Review by FRED GLUECKSTEIN
Brough Scott, Churchill at the Gallop, Racing Post Books, 2017, 229 pages, $34.95/£17.99. ISBN 978–910497364
In my office hang a number of photographs of Winston Churchill with horses. My favorite is Churchill with a horse named Colonist II, a big grey racehorse that he bought in 1949. Churchill and Colonist II captured the heart of the public and led me to write of their exploits together. With an admiration for Churchill and a fondness for horses, it was with great anticipation that I looked forward to the release of Brough Scott’s Churchill at the Gallop. Scott, a well-known English jockey, broadcaster, journalist, and author, chronicles Churchill’s lifetime experiences with horses from his youth, serving in the military, and his intervening and senior years; a period stemming from Churchill’s early recollections in Ireland in 1879 to his final years from 1952–65. Read More >
While ‘the man of action’ perhaps more accurately describes Churchill in time of battle, demanding action from others and of himself, he was always a restless man, fearful of inaction. In his quieter years, he was always determined to keep himself busy (perhaps to keep the ‘black dog’ of depression at bay). Although his favourite pastime was painting, he continued to travel, ride and swim, as well as write books during his ‘wilderness years’ – he only gave up playing polo when he was fifty-two – and was riding into his sixties and seventies. Even when elderly, after the WWII, he continued to travel (to the US, to give lectures and speeches, to Europe for holidays). Despite having suffered heart attacks, strokes and pneumonia, he was far more active – and physically resilient – than most his age.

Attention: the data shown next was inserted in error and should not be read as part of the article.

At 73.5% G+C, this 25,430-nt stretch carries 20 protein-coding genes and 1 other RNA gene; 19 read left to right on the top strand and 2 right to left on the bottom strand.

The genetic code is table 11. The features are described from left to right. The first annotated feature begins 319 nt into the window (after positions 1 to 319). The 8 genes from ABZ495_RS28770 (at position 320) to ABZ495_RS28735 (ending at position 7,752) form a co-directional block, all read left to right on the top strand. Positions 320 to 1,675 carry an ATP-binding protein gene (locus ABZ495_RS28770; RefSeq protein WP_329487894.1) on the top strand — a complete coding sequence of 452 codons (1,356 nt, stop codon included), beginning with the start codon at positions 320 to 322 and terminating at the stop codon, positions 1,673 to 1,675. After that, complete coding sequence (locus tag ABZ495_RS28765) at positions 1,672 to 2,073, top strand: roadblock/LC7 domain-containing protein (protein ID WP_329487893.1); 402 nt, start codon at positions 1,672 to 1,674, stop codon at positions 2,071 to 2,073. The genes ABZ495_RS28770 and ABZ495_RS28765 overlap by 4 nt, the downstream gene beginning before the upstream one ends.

‘I am writing in one of the Keepers’ Lodges to wh I have returned after stalking & where I am waiting for the Prince of Wales. Quite the best day’s sport I have had in this country – 4 good stags & home early!’
Churchill in a letter to Clementine, from Balmoral Castle, 20 September 1913, from Soames, Speaking for Themselves
When Churchill sailed to India with his regiment, the Queen’s Hussars, in 1896, polo – and winning regimental polo cups – seemed to be the only action he was likely to see. Eager to make his mark, he took matters into his own hands and persuaded the Daily Telegraph to take him on as a war correspondent. In 1897, he travelled to the North West frontier of India and Pakistan to join the Malakand Field Force fighting against the Afghan tribes in 1897, under the command of Sir Bindon Blood. It took him a total of five uncomfortable weeks (by ship and by train), with the promise of nothing more than a role as ‘correspondent’, to get to the front.
‘Here was a place where real things were going on. Here was a scene of vital action. Here was a place where anything might happen. Here was a place where something would certainly happen. Here I might leave my bones.’
Churchill, My Early Life
Churchill on one of his polo ponies © Churchill Archives Centre, Broadwater Collection